devices and networks we might need to resort to more lightweight
   authentication methods (e.g., EAP-PSK, EAP-EDHOC, etc.) being able to
   adapt to different types of devices according to policies or devices
   capabilities.

6.1.  Example 1: CoAP-EAP in ACE

   Next, we exemplify how CoAP-EAP can be used to perform the Client
   registration in a general way, to allow two IoT devices (A and B) to
   communicate and interact after a successful client registration.

   Node A wants to communicate with node B (e.g. to activate a light
   switch).  The overall process is divided into three phases.  Let's
   start with node A.  In the first phase, the node A (EAP peer) does
   not yet belong to controller C's domain.  Then, it communicates with
   controller C (EAP authenticator) and authenticates with CoAP-EAP,
   which, optionally, communicates with the AAA server to complete the
   authentication process.  If the authentication is successful, key



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   material is distributed to controller C and derived by node A.  This
   key material allows node A to establish a security association with
   the controller (C).  Some authorization information may be also
   provided in this step.  If authentication and authorization are
   correct, node A is enrolled in controller C's domain for a period of
   time.  In particular, [RFC5247] recommends 8 hours, though the AAA
   server can establish this lifetime.  In the same manner, B needs to
   perform the same process with CoAP-EAP to be part of the controller
   C's domain.

   In the second phase, when node A wants to talk with node B, it
   contacts controller C for authorization to access node B and obtain
   all the required information to do that securely (e.g. keys, tokens,
   authorization information, etc.).  This phase does NOT require the
   usage of CoAP-EAP.  The details of this phase are out of the scope of
   this document, and the ACE framework is used for this purpose
   [I-D.ietf-ace-oauth-authz].

   In the third phase, the node A can access node B with the credentials
   and information obtained from the controller C in the second phase.
   This access can be repeated without contacting the controller, while
   the credentials given to A are still valid.  The details of this
   phase are out of scope of this document.

   It is worth noting that first phase with CoAP-EAP is ONLY required to
   join the controller C's domain.  Once it is performed with success,
   the communications are local to the controller C's domain so there is
   no need to contact the external AAA server nor performing EAP
   authentication.

6.2.  Example 2: Multi-domain with AAA infrastructures

   We assume we have a device (A) of the domain acme.org, which uses a
   specific kind of credential (e.g., AKA) and intends to join the um.es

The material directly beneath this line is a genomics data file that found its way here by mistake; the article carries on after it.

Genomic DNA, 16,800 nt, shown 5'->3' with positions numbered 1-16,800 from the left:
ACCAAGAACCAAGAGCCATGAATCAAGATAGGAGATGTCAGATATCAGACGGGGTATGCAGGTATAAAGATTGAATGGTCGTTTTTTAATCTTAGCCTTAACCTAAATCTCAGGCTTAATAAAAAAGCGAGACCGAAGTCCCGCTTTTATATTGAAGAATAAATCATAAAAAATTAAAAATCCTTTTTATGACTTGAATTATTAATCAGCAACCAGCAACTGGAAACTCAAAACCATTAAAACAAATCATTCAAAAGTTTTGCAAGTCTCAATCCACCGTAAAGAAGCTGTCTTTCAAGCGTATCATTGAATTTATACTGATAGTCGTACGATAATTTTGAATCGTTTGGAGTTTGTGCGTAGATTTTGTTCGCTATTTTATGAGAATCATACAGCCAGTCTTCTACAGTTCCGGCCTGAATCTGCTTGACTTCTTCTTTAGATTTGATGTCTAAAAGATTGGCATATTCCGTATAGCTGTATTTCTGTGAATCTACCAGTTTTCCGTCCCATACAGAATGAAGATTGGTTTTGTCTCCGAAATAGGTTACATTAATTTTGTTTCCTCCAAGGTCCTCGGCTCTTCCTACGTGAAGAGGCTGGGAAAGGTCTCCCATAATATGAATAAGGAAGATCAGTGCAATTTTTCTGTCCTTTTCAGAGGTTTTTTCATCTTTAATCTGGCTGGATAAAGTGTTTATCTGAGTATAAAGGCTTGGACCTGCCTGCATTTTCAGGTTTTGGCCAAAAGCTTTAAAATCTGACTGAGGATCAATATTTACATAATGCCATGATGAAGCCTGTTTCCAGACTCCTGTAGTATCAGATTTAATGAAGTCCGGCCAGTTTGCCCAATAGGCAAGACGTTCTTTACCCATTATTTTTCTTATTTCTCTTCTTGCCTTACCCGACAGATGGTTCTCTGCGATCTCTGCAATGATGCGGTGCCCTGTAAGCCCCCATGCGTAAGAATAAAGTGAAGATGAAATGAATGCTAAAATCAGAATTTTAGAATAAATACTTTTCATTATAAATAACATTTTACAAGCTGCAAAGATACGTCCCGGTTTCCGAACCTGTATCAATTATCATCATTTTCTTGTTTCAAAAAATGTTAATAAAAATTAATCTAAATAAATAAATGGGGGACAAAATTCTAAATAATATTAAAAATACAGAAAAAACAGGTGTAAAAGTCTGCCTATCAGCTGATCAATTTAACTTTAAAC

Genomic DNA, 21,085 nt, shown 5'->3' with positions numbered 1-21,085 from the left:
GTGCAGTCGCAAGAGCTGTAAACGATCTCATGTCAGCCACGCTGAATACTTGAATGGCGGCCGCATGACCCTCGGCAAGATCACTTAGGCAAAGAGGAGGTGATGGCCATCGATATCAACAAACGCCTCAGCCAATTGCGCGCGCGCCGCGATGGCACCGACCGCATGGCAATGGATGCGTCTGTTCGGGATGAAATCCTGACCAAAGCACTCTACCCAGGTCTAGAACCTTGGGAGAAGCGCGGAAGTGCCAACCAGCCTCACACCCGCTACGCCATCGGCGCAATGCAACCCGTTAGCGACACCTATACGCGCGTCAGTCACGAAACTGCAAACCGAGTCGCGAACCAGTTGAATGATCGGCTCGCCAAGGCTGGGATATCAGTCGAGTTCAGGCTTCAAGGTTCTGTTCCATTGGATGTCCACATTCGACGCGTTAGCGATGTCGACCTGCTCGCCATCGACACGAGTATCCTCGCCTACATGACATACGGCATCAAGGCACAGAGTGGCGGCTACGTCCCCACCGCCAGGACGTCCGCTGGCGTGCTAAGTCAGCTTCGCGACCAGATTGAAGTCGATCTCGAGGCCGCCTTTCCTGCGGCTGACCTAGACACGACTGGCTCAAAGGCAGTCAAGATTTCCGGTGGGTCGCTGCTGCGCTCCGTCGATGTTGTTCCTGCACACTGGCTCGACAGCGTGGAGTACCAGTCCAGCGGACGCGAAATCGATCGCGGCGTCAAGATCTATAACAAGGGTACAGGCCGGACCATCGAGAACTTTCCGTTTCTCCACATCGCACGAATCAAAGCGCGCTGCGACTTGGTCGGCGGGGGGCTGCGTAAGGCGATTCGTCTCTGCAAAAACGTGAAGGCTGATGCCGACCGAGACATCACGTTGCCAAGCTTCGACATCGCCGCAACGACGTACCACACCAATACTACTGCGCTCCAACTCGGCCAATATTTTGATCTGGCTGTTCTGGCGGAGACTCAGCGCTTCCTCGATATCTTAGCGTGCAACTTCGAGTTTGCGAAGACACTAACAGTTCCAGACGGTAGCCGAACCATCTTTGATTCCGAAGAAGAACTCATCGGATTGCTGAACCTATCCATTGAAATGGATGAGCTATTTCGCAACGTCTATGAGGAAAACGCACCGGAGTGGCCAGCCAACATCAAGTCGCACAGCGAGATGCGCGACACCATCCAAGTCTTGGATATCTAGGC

domain.  This user does not belong to this domain, for which first it
   performs a client registration using CoAP-EAP.  For this, it
   interacts with the Domain Controller acting as EAP authenticator,
   which in turn communicates with a AAA infrastructure (acting as AAA
   client).  Through the local AAA server to communicate with the home
   AAA server to complete the authentication and integrate the device as
   a trustworthy entity into the domain of controller C.  In this
   scenario, the AS under the role of the Controller receives the key
   material from the AAA infrastructure








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6.3.  Example 3: Single domain with AAA infrastructure

   A University Campus, we have several Faculty buildings and each one
   has its own criteria or policies in place to manage IoT devices under
   an AS.  All buildings belong to the same domain (e.g., um.es).  All
   these buildings are managed with a AAA infrastructure.  A new device
   (A) with credentials from the domain (e.g., um.es) will be able to
   perform the device registration with a Controller (C) of any building
   as long as they are managed by the same general domain.

6.4.  Example 4: Single domain without AAA infrastructure

   In another case, without a AAA infrastructure, we have a Controller
   that has co-located the EAP server and using EAP standalone mode we
   can manage all the devices within the same domain locally.  Client
   registration of a node (A) with Controller (C) can also be performed
   in the same manner, transparent to the IoT device.  In this scenario,
   the communication with a AAA server is not used, nevertheless, we
   have the capacity of adapting to more complex scenarios such as the
   ones previously described.

6.5.  Other use cases

6.5.1.  CoAP-EAP for network access control

   One of the first steps for an IoT device life-cycle is to perform the
   authentication to gain access to the network.  To do so, the device
   first has to be authenticated and granted authorization to gain
   access to the network.  Additionally, security parameters such as
   credentials can be derived from the authentication process allowing
   the trustworthy operation of the IoT device in a particular network